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City Council to Look at Revised Plans for Santa Monica Esplanade

Santa Monica Real Estate Company, Roque and Mark
By Jason Islas
Staff Writer

May 10, 2013 -- The Santa Monica City Council will vote Tuesday whether to approve the final design of the Colorado Esplanade, which staff revised after the loss of redevelopment (RDA) money halved its funding.

The plan -- which would turn Colorado Avenue west of the future Expo station into a one-way pedestrian and bicycle-friendly street -- was scaled back after the City’s commitment to fund the project dropped from $10 million to $5.7 million.

One major adjustment to the project was a “reduction in the first-phase footprint,” said Francie Stefan, the City's strategic and transportation planning manager.

As a result of the funding loss, staff decided to outline the project in multiple phases. The “core project” focuses entirely on the part of the Esplanade that extends from Ocean Avenue to the intersection at Colorado and Fourth Street, ending just before the site of the future Expo station.

The Expo Station “is outside of the scope of the Colorado Esplanade Project and will be constructed by the Expo Construction Authority, but the integration of the two projects is critical to the success of both projects,” staff said.

The “core project,” which staff estimates would cost $10.7 million, includes widening sidewalks, adding a buffered cycle track and realigning Main Street to connect directly with Second Street.

Of that $10.7 million, $9.7 million -- including a $3.3 million Metro grant -- is “secured pending Council approval” of the 2013-2014 annual budget, staff said.

The whole plan, which would include extending some of the features of the Esplanade -- such as wider sidewalks and way-finding signs north and east and improving the green space at 2nd and Main streets -- would cost a total of $13.5 million.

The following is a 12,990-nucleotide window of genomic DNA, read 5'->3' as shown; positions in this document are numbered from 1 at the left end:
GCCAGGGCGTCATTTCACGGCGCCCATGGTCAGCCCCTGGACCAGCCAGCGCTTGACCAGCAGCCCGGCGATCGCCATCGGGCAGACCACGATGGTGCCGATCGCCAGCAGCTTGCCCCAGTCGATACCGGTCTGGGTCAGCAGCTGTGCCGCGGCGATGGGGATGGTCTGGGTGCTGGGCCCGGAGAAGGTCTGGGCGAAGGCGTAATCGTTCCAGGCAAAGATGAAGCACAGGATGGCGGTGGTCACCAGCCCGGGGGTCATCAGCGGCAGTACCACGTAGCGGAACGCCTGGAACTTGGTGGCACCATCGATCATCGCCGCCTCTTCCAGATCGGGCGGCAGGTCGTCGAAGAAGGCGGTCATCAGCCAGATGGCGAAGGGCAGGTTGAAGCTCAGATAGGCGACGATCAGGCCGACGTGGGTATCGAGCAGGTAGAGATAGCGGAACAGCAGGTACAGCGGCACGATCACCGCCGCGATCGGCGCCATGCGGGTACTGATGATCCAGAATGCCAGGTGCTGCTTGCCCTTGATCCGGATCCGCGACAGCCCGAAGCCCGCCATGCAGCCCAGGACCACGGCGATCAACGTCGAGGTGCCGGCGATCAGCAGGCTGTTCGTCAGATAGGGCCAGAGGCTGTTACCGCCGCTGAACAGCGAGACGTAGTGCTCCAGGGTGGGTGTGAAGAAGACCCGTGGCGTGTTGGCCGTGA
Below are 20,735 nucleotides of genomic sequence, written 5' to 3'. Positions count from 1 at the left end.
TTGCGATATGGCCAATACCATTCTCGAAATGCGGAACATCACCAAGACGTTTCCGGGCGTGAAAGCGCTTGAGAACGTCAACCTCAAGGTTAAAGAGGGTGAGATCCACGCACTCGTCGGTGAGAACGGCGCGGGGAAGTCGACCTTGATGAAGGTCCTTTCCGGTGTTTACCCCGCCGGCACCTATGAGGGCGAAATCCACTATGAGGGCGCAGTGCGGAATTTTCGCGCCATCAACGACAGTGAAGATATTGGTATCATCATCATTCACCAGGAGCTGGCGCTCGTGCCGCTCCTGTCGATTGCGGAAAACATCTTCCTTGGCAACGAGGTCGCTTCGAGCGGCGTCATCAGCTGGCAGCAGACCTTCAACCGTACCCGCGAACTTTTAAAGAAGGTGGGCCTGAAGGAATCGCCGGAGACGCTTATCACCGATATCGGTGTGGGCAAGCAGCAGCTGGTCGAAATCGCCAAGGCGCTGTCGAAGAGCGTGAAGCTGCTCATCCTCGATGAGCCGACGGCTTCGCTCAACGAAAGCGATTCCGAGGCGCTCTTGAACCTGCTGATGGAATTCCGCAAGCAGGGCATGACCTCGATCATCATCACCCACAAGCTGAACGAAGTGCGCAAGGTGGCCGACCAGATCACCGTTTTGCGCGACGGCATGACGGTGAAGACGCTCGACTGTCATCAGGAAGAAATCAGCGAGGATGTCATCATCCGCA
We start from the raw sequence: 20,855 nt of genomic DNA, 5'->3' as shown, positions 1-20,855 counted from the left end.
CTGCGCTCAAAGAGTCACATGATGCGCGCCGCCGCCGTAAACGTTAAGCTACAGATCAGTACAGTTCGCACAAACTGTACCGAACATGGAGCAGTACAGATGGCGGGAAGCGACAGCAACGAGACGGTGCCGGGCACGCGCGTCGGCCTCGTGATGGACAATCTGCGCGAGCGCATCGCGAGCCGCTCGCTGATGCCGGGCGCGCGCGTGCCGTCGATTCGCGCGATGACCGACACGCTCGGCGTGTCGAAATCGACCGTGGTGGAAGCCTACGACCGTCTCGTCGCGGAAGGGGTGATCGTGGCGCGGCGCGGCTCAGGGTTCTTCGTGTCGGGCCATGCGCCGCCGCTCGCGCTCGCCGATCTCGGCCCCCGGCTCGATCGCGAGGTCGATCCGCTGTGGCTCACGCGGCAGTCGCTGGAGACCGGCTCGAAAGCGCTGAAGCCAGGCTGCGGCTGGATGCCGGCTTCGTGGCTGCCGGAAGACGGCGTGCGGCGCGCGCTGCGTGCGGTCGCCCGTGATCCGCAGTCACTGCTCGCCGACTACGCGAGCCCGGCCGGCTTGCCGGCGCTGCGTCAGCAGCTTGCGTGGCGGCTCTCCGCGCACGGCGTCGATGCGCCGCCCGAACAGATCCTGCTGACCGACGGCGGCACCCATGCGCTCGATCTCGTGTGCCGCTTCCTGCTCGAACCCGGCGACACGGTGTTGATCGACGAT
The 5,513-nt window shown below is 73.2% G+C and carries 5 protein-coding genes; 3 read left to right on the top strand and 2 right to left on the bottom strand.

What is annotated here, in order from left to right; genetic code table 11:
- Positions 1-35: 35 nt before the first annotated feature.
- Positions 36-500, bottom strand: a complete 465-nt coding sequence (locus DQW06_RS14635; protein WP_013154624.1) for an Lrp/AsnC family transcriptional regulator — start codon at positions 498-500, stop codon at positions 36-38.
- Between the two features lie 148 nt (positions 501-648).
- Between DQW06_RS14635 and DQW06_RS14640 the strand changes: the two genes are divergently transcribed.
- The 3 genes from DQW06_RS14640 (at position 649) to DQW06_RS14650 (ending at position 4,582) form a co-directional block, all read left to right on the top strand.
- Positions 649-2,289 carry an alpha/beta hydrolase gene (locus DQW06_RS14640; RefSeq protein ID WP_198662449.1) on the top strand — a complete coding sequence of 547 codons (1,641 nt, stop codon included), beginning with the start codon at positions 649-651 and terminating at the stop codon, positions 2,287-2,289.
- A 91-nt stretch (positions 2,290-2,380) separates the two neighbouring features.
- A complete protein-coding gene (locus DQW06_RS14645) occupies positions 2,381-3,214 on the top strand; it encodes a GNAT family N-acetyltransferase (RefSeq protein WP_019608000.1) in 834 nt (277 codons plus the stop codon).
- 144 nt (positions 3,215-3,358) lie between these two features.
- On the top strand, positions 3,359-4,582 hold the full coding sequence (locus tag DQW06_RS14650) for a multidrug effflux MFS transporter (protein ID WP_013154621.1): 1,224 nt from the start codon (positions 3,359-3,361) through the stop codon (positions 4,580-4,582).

But those parts of the project would be added “over time as funds are available,” said Stefan.

Staff has already applied for a grant to fund $560,000 of infrastructure improvements north along Fourth Street, addressing concerns from the business community that travelers getting off the train should be able to find the Promenade as easily as the Pier.

Staff is seeking another grant to the tune of $850,000 to fund the Gateway Triangle, a green space planted with drought-tolerant plants on the south side of Colorado where Main Street connects with Second Street.

“We'd like to do all of those connecting pieces,” Stefan said. “This is very much a connectivity project.”

Staff has gone to great lengths to make sure that the project, despite the loss of funding, will be completed when the Expo Line arrives in Santa Monica in 2016. An estimated 400 passengers are expected to get off the train at Fifth Street and Colorado Avenue every five minutes.

By restricting car traffic to westbound travel only, widening sidewalks and adding a buffered cycle track, the Esplanade will offer a pedestrian-friendly area, connecting visitors to the Pier, the Promenade and to newly constructed Tongva Park to the south, officials said.

The Esplanade will provide “essential connectivity,” said Stefan.

If the City Council approves the plans, staff will put out a bid for construction of core project.

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